view of Salandra, Matera, Basilicata, Italy by Antonio DiPersia

Sunday, September 8, 2013

Someone yelled "MICHAEL" at an Ambruso gathering and 29 people turned their head.

In the later part of the nineteenth century, four brothers from Salandra, Italy, followed Italian customs for naming their children.  Each named their first son after their own father, Michelarcangelo Ambruso, the boys’ grandfather.  There were four first cousins, all born around the same time, who all came to the United States, and they were all called Michele Ambruso.  (I talk about these Four Michaels in my post of 10 May 2013.)   If you think this would add confusion to any genealogical research, you would be correct. 
In an attempt to simplify things, I gave them my own identifying names.  The oldest was Francesco’s son Michele.  He was born over a decade before the others, so I call him Michael Ambruso (b. 1874).  My own grandfather, Rocco’s son, had a middle name so I simply call him Michael Anthony Ambruso.  He was born in 1889. Michelarcangelo broke the naming convention and named one of his sons “Michele”.  That Michele (b. 1847) then went back to following the convention and named his first son Michele.  That son settled in Hartford, CT.  I call him Michael Ambruso (“Hartford Mike” b. 1890).  The fourth Michael was Giuseppe’s first son.  He settled in Philadelphia.  I call him Michael Ambruso (“Philly Mike” b. 1891).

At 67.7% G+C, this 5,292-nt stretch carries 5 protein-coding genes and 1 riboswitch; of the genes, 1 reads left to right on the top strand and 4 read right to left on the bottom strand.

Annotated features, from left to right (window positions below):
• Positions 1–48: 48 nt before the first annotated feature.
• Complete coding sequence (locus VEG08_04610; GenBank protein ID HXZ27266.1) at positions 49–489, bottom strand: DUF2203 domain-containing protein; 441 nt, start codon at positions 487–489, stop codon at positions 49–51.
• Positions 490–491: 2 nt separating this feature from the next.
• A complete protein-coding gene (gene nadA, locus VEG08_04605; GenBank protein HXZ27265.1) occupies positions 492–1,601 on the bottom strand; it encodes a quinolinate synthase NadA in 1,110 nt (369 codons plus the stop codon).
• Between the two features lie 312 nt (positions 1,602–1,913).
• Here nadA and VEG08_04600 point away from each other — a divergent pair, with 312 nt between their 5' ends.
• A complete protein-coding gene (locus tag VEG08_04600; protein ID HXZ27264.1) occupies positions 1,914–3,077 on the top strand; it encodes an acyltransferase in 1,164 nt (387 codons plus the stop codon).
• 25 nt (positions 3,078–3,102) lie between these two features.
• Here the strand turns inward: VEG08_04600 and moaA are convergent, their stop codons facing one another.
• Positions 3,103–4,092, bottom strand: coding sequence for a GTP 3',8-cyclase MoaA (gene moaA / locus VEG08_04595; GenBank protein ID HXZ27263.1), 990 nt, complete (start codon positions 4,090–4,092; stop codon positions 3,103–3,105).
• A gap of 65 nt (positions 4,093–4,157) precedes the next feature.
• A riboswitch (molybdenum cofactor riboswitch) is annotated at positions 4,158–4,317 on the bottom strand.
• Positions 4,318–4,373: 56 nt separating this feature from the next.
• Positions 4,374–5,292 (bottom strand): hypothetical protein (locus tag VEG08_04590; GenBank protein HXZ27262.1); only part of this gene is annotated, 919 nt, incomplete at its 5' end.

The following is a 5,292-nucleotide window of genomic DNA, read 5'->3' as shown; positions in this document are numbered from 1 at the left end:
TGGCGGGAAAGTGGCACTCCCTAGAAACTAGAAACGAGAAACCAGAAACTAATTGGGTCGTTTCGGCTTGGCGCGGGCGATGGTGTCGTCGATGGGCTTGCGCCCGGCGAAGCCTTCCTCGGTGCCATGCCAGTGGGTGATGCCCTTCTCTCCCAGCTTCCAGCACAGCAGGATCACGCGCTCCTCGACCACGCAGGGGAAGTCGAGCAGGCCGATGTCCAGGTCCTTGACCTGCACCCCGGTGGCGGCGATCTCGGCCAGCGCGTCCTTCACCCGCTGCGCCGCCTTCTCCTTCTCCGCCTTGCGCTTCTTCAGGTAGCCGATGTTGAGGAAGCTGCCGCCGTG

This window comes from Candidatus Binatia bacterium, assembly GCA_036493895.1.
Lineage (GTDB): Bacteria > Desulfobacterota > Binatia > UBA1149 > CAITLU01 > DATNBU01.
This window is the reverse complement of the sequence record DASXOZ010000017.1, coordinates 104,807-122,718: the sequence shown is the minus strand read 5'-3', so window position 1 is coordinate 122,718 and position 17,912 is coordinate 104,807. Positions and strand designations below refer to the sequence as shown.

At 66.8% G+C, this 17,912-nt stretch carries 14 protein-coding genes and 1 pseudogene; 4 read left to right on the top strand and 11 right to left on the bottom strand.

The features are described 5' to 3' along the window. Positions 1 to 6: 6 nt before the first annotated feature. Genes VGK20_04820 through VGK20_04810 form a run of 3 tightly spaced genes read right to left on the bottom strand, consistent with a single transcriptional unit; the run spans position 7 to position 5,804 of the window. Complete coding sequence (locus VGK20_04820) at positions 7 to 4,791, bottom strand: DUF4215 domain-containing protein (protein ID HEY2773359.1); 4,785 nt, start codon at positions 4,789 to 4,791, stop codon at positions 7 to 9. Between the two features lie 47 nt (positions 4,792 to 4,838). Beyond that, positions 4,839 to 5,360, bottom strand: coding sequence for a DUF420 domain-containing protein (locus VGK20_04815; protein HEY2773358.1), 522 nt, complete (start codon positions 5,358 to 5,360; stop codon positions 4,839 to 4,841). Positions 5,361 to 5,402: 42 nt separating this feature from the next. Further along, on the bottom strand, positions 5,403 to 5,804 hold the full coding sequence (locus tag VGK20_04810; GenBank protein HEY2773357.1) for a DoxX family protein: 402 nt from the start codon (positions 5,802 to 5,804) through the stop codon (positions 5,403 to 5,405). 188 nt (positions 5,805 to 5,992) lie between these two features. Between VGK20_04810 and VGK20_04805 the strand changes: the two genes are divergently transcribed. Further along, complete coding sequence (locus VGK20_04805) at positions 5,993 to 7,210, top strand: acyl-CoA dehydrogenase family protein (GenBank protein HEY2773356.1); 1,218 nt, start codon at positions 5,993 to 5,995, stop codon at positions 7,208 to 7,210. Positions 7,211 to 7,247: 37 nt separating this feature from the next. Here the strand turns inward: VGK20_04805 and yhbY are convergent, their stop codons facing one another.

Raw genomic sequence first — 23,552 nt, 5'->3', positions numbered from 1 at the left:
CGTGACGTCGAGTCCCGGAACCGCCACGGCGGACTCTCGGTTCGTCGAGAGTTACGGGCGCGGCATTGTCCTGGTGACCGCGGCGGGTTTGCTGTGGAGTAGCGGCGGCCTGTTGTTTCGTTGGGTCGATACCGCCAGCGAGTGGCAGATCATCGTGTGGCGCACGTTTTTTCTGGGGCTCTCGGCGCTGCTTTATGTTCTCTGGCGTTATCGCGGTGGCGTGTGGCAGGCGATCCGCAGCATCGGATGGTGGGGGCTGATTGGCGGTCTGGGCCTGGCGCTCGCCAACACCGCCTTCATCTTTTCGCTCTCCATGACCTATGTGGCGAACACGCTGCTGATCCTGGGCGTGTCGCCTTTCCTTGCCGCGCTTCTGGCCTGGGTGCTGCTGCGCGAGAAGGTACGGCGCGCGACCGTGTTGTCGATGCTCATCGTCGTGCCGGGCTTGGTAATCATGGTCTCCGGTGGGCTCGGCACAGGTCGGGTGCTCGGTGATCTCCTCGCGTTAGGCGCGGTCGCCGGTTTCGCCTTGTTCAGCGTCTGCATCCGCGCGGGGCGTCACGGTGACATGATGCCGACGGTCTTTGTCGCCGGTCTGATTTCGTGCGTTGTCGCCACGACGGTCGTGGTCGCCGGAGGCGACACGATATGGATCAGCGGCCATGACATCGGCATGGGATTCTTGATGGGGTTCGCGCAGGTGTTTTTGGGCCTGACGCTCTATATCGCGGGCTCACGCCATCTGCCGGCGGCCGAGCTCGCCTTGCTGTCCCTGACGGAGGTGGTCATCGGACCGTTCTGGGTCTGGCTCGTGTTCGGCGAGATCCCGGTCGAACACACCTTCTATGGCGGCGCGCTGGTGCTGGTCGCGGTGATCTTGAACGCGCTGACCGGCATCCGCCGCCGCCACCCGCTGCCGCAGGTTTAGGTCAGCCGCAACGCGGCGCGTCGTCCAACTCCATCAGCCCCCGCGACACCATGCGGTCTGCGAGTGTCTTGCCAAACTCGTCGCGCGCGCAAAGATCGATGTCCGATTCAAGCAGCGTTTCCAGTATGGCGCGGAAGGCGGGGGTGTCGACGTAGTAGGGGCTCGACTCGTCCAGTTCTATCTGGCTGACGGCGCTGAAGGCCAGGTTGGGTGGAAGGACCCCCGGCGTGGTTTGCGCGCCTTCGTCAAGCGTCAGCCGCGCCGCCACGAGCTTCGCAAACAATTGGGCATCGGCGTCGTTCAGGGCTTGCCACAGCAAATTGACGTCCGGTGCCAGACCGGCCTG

As you can see, the custom of naming a first son after his paternal grandfather can be both a blessing and a curse to genealogists.  It helps determine who’s who, but unless you give each grandson some differentiating nickname or ID number, it can get very confusing since they all have the same name, which in this case is Michael.  Of course each of those four Michaels had grandsons, living today, that are also named Michael.  Too many Michaels!

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